A scented letter to an admirer in Denmark. A card to England for Mothering Sunday. Only the coronavirus crisis means these tender missives won’t reach their destination.
“No, you can’t send them,” the post office clerk declared, peering at the addresses which were written neatly with fountain pen. “There’s been a ban on mail to most countries in Europe for the last two days.”
The novel coronavirus has killed thousands across the continent_ most in Italy and then Spain_ and European authorities believe it’s better to be safe than sorry. Romania has decreed a state of emergency, imposing tough measures to stop the disease spreading.
So far, 367 people have contracted with virus in Romania and thankfully, there have been no deaths. Seven Romanians abroad have died from the disease, six in Italy and one in Spain.
If love in the time of Corona must wait, Bucharest traffic has become a motorist’s fantasy.
Driving through the capital of two million hasn’t been this fluid on a weekday evening since the NATO 2008 summit when the capital was put on virtual lockdown to allow dignitaries and high-ranking officials to cruise freely through the city.
Yet, the mood is tense, the atmosphere unnatural. Despite the warm weather, Bucharest’s bustling cafes and restaurants are all shut, even McDonalds.
And if Bucharest residents were wondering who they could turn to, mayor Gabiela Firea announced on Saturday that her deputy would head efforts to tackle the coronavirus pandemic and any other emergency until her term ends.
She tried to spin it, saying she’d be in a team with the deputy mayor, but the truth is, she’s thrown the towel in, just when the city needed a leader. As former Justice Minister Ana Birchall said: „Tertium non datur,” Latin for ‘there’s no middle way’: you’re either in charge, or you aren’t.
“What’s going to happen?” asked a headscarfed woman selling potatoes, leurda or wild garlic and spinach at the market. “We hear they may restrict cars, so I won’t be able to come here.” She travels to the market by minibus every other day from Targoviste, 80 kilometers away.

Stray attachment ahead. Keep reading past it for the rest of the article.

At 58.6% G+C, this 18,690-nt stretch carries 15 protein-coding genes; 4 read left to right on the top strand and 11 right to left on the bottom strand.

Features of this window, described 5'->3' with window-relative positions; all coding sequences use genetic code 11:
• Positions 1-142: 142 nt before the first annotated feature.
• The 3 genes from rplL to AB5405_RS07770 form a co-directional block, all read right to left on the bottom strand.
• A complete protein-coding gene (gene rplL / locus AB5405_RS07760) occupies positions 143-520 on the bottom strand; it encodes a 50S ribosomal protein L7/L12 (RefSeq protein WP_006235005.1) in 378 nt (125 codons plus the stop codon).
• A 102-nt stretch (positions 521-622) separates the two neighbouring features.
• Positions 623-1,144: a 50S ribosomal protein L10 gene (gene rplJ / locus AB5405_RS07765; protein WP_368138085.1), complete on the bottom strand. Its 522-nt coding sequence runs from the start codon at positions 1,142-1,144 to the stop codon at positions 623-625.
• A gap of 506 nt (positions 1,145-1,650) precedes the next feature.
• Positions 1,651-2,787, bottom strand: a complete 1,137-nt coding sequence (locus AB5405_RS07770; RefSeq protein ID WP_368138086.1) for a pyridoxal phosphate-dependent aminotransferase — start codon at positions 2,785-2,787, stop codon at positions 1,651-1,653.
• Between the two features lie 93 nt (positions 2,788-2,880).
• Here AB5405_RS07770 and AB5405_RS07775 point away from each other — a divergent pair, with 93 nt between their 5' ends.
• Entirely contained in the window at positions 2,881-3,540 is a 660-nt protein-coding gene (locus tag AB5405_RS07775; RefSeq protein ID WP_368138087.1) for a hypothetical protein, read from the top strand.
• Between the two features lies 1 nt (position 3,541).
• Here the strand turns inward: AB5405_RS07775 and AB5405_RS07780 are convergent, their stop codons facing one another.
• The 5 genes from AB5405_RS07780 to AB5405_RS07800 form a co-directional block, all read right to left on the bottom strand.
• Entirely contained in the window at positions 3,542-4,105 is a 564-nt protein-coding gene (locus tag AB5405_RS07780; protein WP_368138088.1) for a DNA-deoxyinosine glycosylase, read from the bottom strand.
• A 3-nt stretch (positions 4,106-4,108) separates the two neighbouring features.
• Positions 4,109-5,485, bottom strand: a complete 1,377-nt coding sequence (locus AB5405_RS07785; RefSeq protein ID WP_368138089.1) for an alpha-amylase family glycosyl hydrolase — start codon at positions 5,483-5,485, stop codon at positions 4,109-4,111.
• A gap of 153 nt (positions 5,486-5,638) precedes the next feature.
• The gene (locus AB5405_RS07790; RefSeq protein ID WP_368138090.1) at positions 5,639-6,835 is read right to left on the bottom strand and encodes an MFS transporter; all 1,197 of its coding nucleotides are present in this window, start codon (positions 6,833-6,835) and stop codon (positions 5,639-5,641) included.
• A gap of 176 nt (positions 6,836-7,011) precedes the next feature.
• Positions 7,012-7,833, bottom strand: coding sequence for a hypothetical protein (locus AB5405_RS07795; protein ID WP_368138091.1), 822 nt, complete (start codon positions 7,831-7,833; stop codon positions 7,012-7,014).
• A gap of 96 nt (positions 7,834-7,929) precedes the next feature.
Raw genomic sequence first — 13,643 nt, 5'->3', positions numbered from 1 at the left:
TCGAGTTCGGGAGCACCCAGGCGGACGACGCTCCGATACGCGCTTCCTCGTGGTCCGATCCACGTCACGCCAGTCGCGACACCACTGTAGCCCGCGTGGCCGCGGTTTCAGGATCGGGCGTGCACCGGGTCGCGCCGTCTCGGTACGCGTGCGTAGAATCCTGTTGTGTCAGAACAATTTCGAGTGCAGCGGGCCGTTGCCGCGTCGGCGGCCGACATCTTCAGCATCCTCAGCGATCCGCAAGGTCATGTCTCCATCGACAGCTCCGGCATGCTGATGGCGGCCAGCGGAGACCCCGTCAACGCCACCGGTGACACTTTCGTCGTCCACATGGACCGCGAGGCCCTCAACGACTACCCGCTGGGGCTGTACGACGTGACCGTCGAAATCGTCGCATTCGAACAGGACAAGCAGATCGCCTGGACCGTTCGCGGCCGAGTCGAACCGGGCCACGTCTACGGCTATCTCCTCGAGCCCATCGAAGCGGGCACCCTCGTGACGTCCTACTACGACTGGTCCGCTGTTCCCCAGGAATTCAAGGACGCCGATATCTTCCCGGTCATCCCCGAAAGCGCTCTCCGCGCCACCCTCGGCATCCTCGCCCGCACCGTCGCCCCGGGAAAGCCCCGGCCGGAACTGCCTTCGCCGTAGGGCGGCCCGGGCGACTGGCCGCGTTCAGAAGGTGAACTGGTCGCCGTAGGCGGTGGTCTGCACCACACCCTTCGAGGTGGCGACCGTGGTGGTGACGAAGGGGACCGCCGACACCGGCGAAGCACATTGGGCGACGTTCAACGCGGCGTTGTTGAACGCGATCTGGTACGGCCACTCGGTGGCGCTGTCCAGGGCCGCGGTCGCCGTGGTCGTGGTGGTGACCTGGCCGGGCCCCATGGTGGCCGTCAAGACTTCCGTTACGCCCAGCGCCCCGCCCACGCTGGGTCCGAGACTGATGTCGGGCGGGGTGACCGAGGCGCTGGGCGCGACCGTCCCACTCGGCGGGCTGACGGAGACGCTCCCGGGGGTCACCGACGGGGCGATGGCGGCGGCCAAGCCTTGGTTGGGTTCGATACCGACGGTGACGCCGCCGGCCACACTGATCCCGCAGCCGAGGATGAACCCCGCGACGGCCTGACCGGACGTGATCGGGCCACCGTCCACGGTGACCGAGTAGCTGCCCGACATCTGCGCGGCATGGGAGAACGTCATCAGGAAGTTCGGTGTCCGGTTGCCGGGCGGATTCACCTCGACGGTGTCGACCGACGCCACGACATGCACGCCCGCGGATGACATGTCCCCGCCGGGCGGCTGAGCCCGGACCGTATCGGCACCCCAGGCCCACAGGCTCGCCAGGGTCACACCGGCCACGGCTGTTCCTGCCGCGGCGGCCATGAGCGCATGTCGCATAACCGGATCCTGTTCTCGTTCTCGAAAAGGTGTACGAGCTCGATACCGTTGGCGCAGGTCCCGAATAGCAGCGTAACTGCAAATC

In supermarkets, grim-faced shoppers disinfect their hands at the entrance and pick their way through the shelves: pasta, flour, white sugar, soap, bottled water, toilet roll and disinfectant sell out first, although shoppers seem more relaxed than when a state of emergency was first announced last weekend.
A police car parked in the car park at the Baneasa Mall, one of the most popular shopping centers in Bucharest which will close for three weeks starting Monday, is another sign that it isn’t business as usual.
The car park is virtually empty, and Ikea is closed. There are no pork Gyros or raspberry macaroons for sale at the mall’s northern entrance; only a lingering smell of Vietnamese or Chinese food indicates that this was where people ate until yesterday.
Women buy wax and hair dye: the state of emergency decreed by President Klaus Iohannis has closed hairdressers, barbers and beauty parlors. Quarantine or not, women still want to be groomed.
French supermarket Carrefour is open but only 50 customers are allowed in at a time, and a queue forms outside: listless shoppers wait to get in, a meter apart. Some wear masks and gloves.
There seem to be more staff than travelers at the Henri Coanda Airport and many flights are going to places outside the European Union. Romania has suspended flights to Italy, the epicenter of the COVID-19 crisis where more than 4,000 have died and Spain, where the death toll surpassed 1,000 on Friday.
There was one oasis of peace and calm amid the uncertainty of corona.
At the Church of the Assumption of Mary in Pipera, a handful of believers gathered in the church in the late afternoon for confession. If there was strife at the supermarket, the church was a peaceful refuge.
Church services are suspended, except for private services such as baptisms, funerals and weddings where a maximum of eight people can be present according to new military rules. But churches can open for prayer in this Lent season.
On Friday, the only signs that this village north of Bucharest had been touched by a global pandemic were a few women wearing surgical masks and a church official steering away a woman from an icon she was preparing to kiss.
In the background, a priest listened to a man’s confession and gave advice softly. His words were indistinguishable, but his tone was reassuring.
There may be mayhem and fear in the world, but in some places, there is comfort, even hope.